Mathematica Workshop

This workshop aims to show useful parts of the Mathematica programming language and how to use the language in your research projects. We expect attendees will have at least a basic working knowledge of the syntax. We will start with a quick overview of the basics and work our way towards practical examples and uses of Mathematica in scientific research.


Mathematica is a programming language that is developed by Wolfram that aims to give a complete set of tools for computational physics and mathematics. The most common way to use the language is through a notebook interface, which is approachable to many who do not have a background in programming. The notebook interface contains all of the necessary components to write and execute both small and large codes.

The biggest advantage to using Mathematica over any other language is it’s support for completely symbolic calculations. It will allow the user to perform almost all of the mathematical manipulations that that are familiar to a physicist/mathematician. These symbolic calculations avoid the numerical approximation that is inherent in any numerical language (C, python…).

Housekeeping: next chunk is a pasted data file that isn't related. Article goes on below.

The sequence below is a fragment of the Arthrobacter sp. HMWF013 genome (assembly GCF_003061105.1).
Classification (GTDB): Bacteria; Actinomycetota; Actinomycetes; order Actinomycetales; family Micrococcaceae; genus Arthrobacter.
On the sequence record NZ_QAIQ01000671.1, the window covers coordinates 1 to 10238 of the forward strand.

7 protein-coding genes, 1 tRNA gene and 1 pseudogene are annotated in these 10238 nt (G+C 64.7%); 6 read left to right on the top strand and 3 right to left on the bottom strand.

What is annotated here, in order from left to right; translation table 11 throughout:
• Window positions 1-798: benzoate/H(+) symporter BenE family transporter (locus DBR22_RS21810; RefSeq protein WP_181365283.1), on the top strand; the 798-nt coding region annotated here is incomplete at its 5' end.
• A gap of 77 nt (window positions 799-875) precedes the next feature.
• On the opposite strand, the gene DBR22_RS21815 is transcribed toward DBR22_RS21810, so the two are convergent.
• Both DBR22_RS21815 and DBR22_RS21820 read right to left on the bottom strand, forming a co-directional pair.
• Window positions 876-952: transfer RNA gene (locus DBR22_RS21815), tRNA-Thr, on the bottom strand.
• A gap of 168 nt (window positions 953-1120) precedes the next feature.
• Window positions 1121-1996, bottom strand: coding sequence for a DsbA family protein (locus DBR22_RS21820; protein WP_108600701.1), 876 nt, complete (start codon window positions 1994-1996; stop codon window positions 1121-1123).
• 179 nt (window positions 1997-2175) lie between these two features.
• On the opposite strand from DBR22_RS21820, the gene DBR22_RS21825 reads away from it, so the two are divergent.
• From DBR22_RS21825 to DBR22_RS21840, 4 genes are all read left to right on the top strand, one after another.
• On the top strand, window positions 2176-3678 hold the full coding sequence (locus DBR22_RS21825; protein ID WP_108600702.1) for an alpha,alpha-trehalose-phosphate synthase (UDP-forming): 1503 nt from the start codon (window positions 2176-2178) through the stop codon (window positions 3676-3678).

The visualization functionality is also powerful. It excels in both diagnostic tasks and is capable of making publication-quality figures.

In addition to symbolics and visualization, Mathematica also provides all of the normal numerical functions of standard programming languages. However, in this respect it is not as efficient as many other language options.

The reason that Mathematica is as prevalent as it is in scientific computing is the combination of these 3 components in an easy-to-use interface. It is a very good starting point when entering the realm of scientific programming.

Reasons to use Mathematica

  • Complete toolset for scientific computing
  • Combines symbolics, visualization and numerics in a single language
  • Easy to get started
  • Interpreted language (no need to compile)

Reasons NOT to use Mathematica

  • Proprietary (Expensive)
  • Poor support for textual interfaces
  • Can be computationally inefficient
  • Syntax can be messy